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Infanger, M.; Shakibaei, M.; Kossmehl, P.; Hollenberg, S. M.; Grosse, J.; Faramarzi, S.; Schulze-Tanzil, G.; Paul, M. and Grimm, D. (2005): Intraluminal application of vascular endothelial growth factor enhances healing of microvascular anastomosis in a rat model. In: Journal of Vascular Research, No. 3: pp. 202-213 [PDF, 766kB]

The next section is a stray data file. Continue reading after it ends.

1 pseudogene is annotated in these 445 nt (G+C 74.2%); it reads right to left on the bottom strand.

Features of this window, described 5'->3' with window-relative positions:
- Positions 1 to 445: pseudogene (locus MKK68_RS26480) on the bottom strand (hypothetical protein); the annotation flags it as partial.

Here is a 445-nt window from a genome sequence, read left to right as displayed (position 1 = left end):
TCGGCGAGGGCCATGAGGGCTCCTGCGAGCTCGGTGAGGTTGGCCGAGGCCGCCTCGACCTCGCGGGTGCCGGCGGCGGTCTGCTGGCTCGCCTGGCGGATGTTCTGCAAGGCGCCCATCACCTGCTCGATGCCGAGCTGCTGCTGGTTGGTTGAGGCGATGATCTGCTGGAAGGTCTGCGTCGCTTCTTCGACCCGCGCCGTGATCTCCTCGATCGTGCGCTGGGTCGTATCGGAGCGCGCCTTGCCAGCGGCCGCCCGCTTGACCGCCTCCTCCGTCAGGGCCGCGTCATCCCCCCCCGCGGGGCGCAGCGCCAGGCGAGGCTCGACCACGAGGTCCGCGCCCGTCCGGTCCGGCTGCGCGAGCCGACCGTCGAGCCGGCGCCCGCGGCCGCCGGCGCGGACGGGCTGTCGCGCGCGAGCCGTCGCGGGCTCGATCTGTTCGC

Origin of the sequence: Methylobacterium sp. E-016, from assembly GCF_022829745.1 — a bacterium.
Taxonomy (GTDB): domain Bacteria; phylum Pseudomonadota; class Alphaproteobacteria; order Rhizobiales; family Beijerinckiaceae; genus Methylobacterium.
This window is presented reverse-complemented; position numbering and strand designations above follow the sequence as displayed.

Background: Early reconstitution after injury to the endothelium is an important feature for reducing a number of vessel wall pathologies. We investigated the effect of vascular endothelial growth factor ( VEGF) and its impact on the vascular remodeling process and reendothelialization after microsurgery. Methods and Results: Microvascular anastomosis was performed in the rat femoral artery. One group was treated with intraluminal administration of VEGF and the other with vehicle. We investigated morphological, ultrastructural and immunohistochemical changes of the vascular wall and the reendothelialization process. After 10 days, reendothelialization was significantly faster in VEGF-treated rats. Transmission electron microscopy revealed a complete healing in contrast to vehicle-treated vessels. Moreover, extracellular matrix proteins, such as fibronectin, collagen types I, III and IV, were significantly increased. Furthermore, VEGF treatment significantly induced VEGF receptor 2, flk-1, osteopontin and TGF-β(1) proteins. Conclusions: Our data clearly document for the first time that intraluminal treatment with VEGF is beneficial to the healing process in vascular microsurgery. Osteopontin and TGF-β(1), both induced by VEGF, may play an important role in the vascular remodeling process. Our results provide clear evidence that VEGF application may represent a useful strategy in accelerating reendothelialization and improving vascular healing after microsurgery. Copyright (C) 2005 S. Karger AG, Basel.

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